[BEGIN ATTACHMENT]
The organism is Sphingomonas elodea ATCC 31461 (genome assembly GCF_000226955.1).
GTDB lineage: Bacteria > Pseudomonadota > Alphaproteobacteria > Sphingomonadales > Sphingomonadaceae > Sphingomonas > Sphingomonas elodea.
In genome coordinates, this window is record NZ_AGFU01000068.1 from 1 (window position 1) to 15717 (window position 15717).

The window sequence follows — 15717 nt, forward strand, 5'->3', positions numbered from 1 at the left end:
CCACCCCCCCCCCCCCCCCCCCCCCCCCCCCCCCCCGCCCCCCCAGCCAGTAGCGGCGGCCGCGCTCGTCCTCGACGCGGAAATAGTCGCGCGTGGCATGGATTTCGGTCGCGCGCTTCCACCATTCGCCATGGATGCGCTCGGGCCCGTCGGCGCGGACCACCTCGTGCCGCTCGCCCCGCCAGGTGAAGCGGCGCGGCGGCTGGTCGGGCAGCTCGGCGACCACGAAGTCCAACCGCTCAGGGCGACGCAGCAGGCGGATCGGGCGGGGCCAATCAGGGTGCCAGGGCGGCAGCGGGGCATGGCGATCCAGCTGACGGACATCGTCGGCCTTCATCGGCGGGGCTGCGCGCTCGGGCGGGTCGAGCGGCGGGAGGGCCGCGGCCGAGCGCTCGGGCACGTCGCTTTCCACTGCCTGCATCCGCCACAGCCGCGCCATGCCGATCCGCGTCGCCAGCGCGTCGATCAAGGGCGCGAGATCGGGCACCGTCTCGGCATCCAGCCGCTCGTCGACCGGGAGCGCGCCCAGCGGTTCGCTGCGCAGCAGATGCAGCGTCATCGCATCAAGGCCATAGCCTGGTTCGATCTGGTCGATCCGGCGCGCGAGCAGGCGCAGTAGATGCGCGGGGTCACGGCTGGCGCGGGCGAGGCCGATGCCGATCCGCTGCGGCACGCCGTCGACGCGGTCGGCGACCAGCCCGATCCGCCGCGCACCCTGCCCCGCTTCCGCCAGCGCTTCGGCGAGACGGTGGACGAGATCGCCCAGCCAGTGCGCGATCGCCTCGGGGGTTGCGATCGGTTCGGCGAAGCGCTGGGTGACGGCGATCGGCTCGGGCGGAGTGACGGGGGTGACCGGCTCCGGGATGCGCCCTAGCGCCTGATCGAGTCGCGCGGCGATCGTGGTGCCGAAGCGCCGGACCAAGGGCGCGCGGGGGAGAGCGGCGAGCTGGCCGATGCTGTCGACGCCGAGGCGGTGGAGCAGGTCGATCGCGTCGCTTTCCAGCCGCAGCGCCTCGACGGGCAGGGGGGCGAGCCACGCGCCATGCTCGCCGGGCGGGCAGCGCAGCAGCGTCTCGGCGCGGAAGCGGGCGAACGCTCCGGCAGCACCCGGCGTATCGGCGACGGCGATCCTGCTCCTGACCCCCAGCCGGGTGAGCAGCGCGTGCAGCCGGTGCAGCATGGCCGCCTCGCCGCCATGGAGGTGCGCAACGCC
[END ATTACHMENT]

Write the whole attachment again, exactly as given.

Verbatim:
The organism is Sphingomonas elodea ATCC 31461 (genome assembly GCF_000226955.1).
GTDB lineage: Bacteria > Pseudomonadota > Alphaproteobacteria > Sphingomonadales > Sphingomonadaceae > Sphingomonas > Sphingomonas elodea.
In genome coordinates, this window is record NZ_AGFU01000068.1 from 1 (window position 1) to 15717 (window position 15717).

The window sequence follows — 15717 nt, forward strand, 5'->3', positions numbered from 1 at the left end:
CCACCCCCCCCCCCCCCCCCCCCCCCCCCCCCCCCCGCCCCCCCAGCCAGTAGCGGCGGCCGCGCTCGTCCTCGACGCGGAAATAGTCGCGCGTGGCATGGATTTCGGTCGCGCGCTTCCACCATTCGCCATGGATGCGCTCGGGCCCGTCGGCGCGGACCACCTCGTGCCGCTCGCCCCGCCAGGTGAAGCGGCGCGGCGGCTGGTCGGGCAGCTCGGCGACCACGAAGTCCAACCGCTCAGGGCGACGCAGCAGGCGGATCGGGCGGGGCCAATCAGGGTGCCAGGGCGGCAGCGGGGCATGGCGATCCAGCTGACGGACATCGTCGGCCTTCATCGGCGGGGCTGCGCGCTCGGGCGGGTCGAGCGGCGGGAGGGCCGCGGCCGAGCGCTCGGGCACGTCGCTTTCCACTGCCTGCATCCGCCACAGCCGCGCCATGCCGATCCGCGTCGCCAGCGCGTCGATCAAGGGCGCGAGATCGGGCACCGTCTCGGCATCCAGCCGCTCGTCGACCGGGAGCGCGCCCAGCGGTTCGCTGCGCAGCAGATGCAGCGTCATCGCATCAAGGCCATAGCCTGGTTCGATCTGGTCGATCCGGCGCGCGAGCAGGCGCAGTAGATGCGCGGGGTCACGGCTGGCGCGGGCGAGGCCGATGCCGATCCGCTGCGGCACGCCGTCGACGCGGTCGGCGACCAGCCCGATCCGCCGCGCACCCTGCCCCGCTTCCGCCAGCGCTTCGGCGAGACGGTGGACGAGATCGCCCAGCCAGTGCGCGATCGCCTCGGGGGTTGCGATCGGTTCGGCGAAGCGCTGGGTGACGGCGATCGGCTCGGGCGGAGTGACGGGGGTGACCGGCTCCGGGATGCGCCCTAGCGCCTGATCGAGTCGCGCGGCGATCGTGGTGCCGAAGCGCCGGACCAAGGGCGCGCGGGGGAGAGCGGCGAGCTGGCCGATGCTGTCGACGCCGAGGCGGTGGAGCAGGTCGATCGCGTCGCTTTCCAGCCGCAGCGCCTCGACGGGCAGGGGGGCGAGCCACGCGCCATGCTCGCCGGGCGGGCAGCGCAGCAGCGTCTCGGCGCGGAAGCGGGCGAACGCTCCGGCAGCACCCGGCGTATCGGCGACGGCGATCCTGCTCCTGACCCCCAGCCGGGTGAGCAGCGCGTGCAGCCGGTGCAGCATGGCCGCCTCGCCGCCATGGAGGTGCGCAACGCC